In a criminal case there are two main issues to be decided. Firstly, there is the question whether the defendant acted as set out in the definition of the criminal act in the indictment – the actus reus issue. Secondly, there are the questions relating to the defendant’s personal guilt – the mens rea issue. Quite apart from those two issues, there are further considerations relating to the defendant’s age, soundness of mind and whether, for example, he acted in self-defence or out of necessity such that he may be exempt from criminal liability. Only when all those elements are in place – the actus reus, the mens rea and the absence of circumstances exempting the defendant from criminal liability – will criminal responsibility be established.
The core of the Supreme Court’s reasoning, as endorsed by this Court, is that an affirmative decision on the actus reus issue in a criminal case is not a necessary precondition for determining the issue of civil liability in a compensation case. In other words, in both contexts a central issue will be whether or not (i) the defendant in the criminal case, and (ii) the party sued in the civil case, acted (i) as set out in the definition of the criminal act in the indictment, and (ii) in a manner that gave rise to civil liability. The act scrutinised could be identical in both types of cases.
In the present case consideration was given to translating all of the domestic courts’ discussion of whether a person acted in a specific manner by whether the person “committed the offence”. Such a translation would have failed to reflect accurately the kinds of consideration expressed by the Norwegian courts.
By way of compromise, the Court has replaced the word “offence” with “act” wherever it is plain that the Norwegian courts focused solely on whether the person did act in a specific manner. Furthermore, the Court has used the expression “commit the act” as having a neutral connotation, that is to say neither a criminal nor a civil one.
For the benefit of readers able to follow the nuances of the Norwegian Supreme Court’s reasoning, the latter (in so far as the majority’s reasoning has been included in our Court’s judgment; cf. paragraph 16) is set out in extenso below. It reads as follows:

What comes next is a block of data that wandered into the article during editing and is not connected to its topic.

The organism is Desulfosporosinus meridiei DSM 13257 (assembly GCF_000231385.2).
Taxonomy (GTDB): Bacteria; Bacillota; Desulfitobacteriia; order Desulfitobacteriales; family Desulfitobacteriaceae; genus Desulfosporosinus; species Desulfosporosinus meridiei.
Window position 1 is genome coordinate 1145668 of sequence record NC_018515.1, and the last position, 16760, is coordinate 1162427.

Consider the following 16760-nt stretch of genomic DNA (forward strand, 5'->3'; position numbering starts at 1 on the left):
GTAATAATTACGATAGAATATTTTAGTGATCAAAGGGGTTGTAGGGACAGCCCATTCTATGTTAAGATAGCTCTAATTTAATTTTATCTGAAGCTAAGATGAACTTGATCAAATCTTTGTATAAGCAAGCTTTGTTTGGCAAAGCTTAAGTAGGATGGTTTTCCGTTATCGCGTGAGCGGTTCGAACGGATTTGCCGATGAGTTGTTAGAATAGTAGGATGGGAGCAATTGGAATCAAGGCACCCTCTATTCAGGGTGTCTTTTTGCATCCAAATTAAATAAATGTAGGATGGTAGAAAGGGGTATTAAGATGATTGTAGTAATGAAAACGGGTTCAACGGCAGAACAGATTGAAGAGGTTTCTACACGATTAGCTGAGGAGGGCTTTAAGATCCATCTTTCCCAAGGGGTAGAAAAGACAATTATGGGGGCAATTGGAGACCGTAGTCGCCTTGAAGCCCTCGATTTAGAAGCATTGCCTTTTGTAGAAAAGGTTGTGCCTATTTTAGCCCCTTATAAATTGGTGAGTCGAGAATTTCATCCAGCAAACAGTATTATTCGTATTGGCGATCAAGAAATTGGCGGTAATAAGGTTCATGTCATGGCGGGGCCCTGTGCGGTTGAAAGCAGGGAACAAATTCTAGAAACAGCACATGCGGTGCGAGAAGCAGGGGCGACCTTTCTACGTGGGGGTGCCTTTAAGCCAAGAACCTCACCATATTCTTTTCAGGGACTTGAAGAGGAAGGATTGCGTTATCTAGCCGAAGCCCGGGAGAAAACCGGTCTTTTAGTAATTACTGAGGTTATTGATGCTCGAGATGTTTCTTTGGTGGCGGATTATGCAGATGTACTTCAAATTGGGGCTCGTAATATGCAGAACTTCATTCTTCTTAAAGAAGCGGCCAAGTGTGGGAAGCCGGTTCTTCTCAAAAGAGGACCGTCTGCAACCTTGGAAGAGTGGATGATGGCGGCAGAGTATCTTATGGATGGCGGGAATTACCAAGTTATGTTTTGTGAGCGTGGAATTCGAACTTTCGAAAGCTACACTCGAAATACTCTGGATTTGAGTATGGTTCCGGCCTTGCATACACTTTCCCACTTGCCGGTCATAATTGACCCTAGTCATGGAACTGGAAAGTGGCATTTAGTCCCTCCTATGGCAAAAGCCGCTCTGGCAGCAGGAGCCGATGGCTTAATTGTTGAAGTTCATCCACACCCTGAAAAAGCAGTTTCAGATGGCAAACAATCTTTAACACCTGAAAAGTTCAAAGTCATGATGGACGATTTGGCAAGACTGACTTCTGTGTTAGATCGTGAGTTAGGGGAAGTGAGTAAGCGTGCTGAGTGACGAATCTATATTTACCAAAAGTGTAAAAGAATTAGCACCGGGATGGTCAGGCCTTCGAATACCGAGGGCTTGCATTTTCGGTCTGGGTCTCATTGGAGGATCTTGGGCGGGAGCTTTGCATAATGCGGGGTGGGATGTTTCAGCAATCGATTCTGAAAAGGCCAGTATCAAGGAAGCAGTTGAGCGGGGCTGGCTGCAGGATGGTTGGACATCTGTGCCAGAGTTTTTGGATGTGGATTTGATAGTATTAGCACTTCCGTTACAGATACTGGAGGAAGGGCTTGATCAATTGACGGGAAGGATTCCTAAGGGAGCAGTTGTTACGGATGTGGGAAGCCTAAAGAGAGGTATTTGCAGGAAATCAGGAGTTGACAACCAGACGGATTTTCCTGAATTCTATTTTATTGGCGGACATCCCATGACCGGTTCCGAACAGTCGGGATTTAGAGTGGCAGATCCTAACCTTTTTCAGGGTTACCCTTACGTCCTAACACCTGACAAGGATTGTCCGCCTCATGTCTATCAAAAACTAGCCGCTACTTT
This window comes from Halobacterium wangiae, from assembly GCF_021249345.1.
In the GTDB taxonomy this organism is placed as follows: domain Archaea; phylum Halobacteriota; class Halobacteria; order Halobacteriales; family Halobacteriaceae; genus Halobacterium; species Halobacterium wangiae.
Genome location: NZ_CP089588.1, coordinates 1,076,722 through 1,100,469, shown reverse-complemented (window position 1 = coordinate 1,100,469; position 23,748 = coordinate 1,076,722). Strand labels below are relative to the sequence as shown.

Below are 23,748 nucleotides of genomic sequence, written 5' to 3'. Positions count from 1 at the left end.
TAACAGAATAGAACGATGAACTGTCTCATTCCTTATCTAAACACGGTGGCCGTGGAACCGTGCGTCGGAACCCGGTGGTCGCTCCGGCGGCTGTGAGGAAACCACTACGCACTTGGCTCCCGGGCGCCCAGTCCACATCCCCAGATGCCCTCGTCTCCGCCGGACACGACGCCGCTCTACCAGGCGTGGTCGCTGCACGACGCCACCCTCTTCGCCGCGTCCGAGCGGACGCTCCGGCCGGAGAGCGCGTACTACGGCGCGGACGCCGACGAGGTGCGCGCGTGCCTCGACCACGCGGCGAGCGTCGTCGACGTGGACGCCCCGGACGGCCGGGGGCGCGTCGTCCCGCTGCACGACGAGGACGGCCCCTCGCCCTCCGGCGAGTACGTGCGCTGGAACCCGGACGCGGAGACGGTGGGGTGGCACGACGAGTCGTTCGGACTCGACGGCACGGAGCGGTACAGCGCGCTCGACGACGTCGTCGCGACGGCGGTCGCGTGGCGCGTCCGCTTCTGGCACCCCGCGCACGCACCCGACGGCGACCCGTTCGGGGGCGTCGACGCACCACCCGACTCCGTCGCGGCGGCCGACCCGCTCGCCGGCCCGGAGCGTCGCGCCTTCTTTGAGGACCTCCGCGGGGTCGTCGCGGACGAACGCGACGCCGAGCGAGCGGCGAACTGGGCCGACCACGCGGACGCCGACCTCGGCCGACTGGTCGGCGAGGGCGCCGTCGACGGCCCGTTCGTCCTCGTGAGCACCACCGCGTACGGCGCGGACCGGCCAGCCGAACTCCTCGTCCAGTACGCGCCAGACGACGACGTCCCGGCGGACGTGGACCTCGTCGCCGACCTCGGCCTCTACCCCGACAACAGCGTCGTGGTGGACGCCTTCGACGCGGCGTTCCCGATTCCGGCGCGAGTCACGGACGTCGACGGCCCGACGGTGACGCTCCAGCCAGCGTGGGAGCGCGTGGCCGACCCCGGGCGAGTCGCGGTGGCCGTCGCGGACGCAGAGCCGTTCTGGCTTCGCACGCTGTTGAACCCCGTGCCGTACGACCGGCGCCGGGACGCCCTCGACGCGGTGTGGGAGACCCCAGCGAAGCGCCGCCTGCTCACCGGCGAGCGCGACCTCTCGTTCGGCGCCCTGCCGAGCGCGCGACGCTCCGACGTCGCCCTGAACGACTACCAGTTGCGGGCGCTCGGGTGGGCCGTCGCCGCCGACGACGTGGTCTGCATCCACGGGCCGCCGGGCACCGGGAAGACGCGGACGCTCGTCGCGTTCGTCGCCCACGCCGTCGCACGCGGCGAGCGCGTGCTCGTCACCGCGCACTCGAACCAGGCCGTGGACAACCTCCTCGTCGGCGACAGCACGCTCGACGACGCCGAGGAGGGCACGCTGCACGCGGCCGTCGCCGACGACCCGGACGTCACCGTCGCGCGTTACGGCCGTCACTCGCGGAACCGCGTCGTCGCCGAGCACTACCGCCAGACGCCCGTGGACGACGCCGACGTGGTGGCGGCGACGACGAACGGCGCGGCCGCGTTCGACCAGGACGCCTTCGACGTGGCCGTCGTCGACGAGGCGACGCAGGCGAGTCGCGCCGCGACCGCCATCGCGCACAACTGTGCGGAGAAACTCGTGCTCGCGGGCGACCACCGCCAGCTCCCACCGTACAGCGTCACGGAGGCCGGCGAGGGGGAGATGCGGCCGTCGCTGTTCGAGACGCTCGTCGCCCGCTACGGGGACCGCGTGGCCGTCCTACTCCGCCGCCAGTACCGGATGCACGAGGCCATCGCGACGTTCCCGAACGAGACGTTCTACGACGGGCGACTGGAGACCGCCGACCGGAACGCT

I tillegg til at det verken av ordlyden eller av forarbeidene til straffeprosessloven kan utledes noe om at adgangen til å pådømme borgerlige rettskrav til tross for at tiltalte er frifunnet for straff, skal være avhengig av frifinnelsesgrunnen, kan jeg ikke se at det er noen reelle grunner som taler for dette. Selv om det for at det i tilfeller som det foreliggende skal kunne avsies dom for oppreisning, må stilles krav om klar sannsynlighetsovervekt for at handlingen er begått, er beviskravene ikke riktig så strenge som for å avsi en fellende straffedom. Jeg har vanskelig for å se at det skal være noen grunn til at tilfeller hvor tiltalte er blitt frifunnet fordi det ikke finnes bevist at handlingen er begått, skal komme i en noe annen stilling enn andre frifinnelsesgrunner – som f.eks. at handlingen ikke er straffbar, at det ikke finnes bevist at tiltalte har handlet med den strafferettslige skyld som kreves, at tiltalte finnes å være strafferettslig utilregnelig, at det foreligger nødverge eller en annen straffrihetsgrunn m.v. Dersom det i tilfeller hvor tiltalte er frifunnet fordi det ikke er funnet bevist at han har begått den handling han er tiltalt for, ikke skal være adgang til å pådømme borgerlige rettskrav i straffesaken, vil konsekvensen av det være at kravet må forfølges i en separat sivil sak. Men å føre en separat sivil sak koster både tid og penger. [Hvis borgerlige rettskrav etter at tiltalte er blitt frifunnet for straff fordi det ikke er funnet bevist at han har begått handlingen, bare skal kunne forfølges i en separat sivil sak,] vil fornærmedes muligheter til å forfølge slike krav være avhengig av hvilke økonomiske ressurser han råder over. En slik løsning finner jeg lite tiltalende.